Statewide live updates
Election officials continued to dig piles of more than 600,000 ballots across the state on Thursday, according to a tracker posted by the Arizona secretary of state.
From U.S. Senators to governors and other important statewide positions, the most high-profile positions on the ballot were too close to call. Results across the state continue to be posted throughout the day.
Maricopa County, the most populous county in the state, plans to release a major update of results Thursday night.
Here’s a recap of Wednesday’s election event.
Follow Republic reporters coverage of the Arizona midterm elections here.
Arizona’s biggest race is still out of reach.Red vs. Blue, Provincial vs. City Vote
Here’s a rundown of Tuesday’s election events. | | Wednesday’s election event.
11:30 a.m.: New leader in Peoria mayoral race
Businessman Jason Beck took a slight lead in Wednesday’s race for mayor of Peoria after all mail-in and same-day ballots were tallied.
He’s playing against longtime Peoria Council member Brigitte Binsbacher.
Beck trailed Binsbacher in the first round of results, but took the lead around 1:30 a.m. when the same day’s votes were flooded by Maricopa County election officials.
At his campaign night party, Beck said he was confident the later results would push him forward.
“There’s nothing left to do. I tried as hard as I could,” Beck joked, knocking on doors in three pairs of shoes to rally support.
In the council elections, challenger Jennifer Crawford narrowly edged incumbent Vicky Hunt for a council seat in the Acacia District of Southern Peoria. Incumbent Brad Shaffer led challenger Diane Douglas to win a seat on the Mesquite District Council in Northern Peoria.
— Taylor Seely and Corinna Vanek
10:30 AM: Maricopa County Ballot Hand Count Begins (Saturday)
Hand counting for select races and votes in Maricopa County will begin on Saturday.
Republican, Democratic and Libertarian party chairs decided which districts and ballots would be reviewed Wednesday night.
According to Maricopa County, this is an important step to ensure the accuracy of the 2022 general election results.
On Election Day, about 30% of polling stations in Maricopa experienced widespread problems with printers and machines that count voters’ ballots.
Cochise County officials were proceeding with a handcount of all ballots cast in Tuesday’s election, despite a court ruling prohibiting it.
A board of auditors on Wednesday allowed its attorneys to appeal that ruling to the Arizona Supreme Court, complicating the timeline for when or if the controversial count will actually occur. .
— Katherine Rieger and Mary Jo Pitzle
9:40 a.m.: Maricopa School District Funding Measures Passed
Twenty school districts in Maricopa County have fundraising actions on their midterm election ballots, with many passing as of Wednesday night.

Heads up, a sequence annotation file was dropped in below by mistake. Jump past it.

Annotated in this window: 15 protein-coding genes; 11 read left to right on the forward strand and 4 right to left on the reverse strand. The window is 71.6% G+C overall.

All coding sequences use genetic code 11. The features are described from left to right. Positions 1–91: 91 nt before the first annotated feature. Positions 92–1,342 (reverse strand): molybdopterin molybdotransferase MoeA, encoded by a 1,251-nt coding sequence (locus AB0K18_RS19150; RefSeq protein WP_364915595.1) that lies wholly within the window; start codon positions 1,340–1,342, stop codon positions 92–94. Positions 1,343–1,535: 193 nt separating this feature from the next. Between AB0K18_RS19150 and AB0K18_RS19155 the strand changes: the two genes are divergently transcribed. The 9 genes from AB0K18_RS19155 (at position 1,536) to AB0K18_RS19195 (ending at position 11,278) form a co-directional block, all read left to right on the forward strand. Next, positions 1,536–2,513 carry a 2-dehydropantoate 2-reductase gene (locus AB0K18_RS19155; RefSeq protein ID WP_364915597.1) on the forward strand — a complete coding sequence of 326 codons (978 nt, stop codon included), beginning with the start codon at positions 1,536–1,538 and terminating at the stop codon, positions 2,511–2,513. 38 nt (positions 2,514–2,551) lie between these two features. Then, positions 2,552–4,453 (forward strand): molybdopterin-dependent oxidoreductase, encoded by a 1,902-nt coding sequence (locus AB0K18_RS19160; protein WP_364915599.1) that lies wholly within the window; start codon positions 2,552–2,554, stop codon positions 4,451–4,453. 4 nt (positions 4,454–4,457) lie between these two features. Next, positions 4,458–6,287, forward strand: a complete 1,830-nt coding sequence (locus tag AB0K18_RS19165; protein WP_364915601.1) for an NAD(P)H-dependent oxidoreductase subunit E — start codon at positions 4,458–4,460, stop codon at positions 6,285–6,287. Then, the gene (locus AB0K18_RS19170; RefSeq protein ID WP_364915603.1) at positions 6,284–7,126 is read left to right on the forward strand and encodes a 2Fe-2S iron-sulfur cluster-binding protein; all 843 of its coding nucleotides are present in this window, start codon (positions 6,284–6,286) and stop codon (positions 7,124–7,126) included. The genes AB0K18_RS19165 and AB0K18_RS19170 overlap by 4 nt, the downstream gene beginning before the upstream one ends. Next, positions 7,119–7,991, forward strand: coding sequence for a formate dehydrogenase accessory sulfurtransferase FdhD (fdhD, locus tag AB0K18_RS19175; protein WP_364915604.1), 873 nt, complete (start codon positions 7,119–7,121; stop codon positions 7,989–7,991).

The measure called on voters to approve slated funding for projects as diverse as sports and extracurricular programs, teacher salaries, school buses, furniture and technology.
Early results may indicate a relief for school districts in hopes of completing capital projects and increasing budgets for operating expenses.
Maricopa County elections officials will continue to update counts over the next few days as ballots are processed.
Property owners pay for bonds and priority through property taxes. Bonds are a type of debt assumed and used by districts for long-term capital projects such as new buildings, facilities and renovations.
— Renata Kuro and Jana Knitchov
8:50 a.m.: Republicans likely to retain control of Arizona House
Republicans are on track to retain control of the Arizona House of Representatives, with the vote continuing on Wednesday.
At stake is not only the continuation of decades of Republican dominance, but also the potential rise of a more conservative Congress, bolstered by pro-Trump candidates.
Democrats ran six candidates in five legislative districts designed as competitive by last year’s redistricting process.
Wednesday night’s results showed all six leading at least one of their Republican competitors in each race. If that and other results hold up, including a potential upset by the Republican candidate, Republicans will maintain the same one-seat advantage in the House.
more:Republicans remain on track to retain control of Arizona House of Representatives
— Ray Stern
8:00 a.m.: Cochise County defies judge’s hand-counting order
Cochise County officials proceeded to hand count all ballots cast in Tuesday’s election, despite a court ruling prohibiting it.
Meanwhile, the Board of Supervisors on Wednesday allowed its attorneys to appeal that ruling to the Arizona Supreme Court, complicating the timeline for when or if the controversial count will actually occur. Did.
Recorder David Stevens has granted an order prohibiting the county from manually counting all ballots. It is said that
“You have to drive like it’s going to happen,” Stevens said, noting that the law requires hand-counting to begin within 24 hours after polls close on Election Day. did.
Four races are included in the hand count.
Stevens said that without proceedings on Wednesday, critics could argue the county missed the window to begin an unorthodox full count.
“I am between a rock and a hard place,” he said.
Attorneys for the Arizona Retired Americans Alliance said handcounts were suspended in that case, but were unaware of any plans to continue, and declined to comment on what action, if any, the plaintiffs would take.
— Mary Jo Pitzle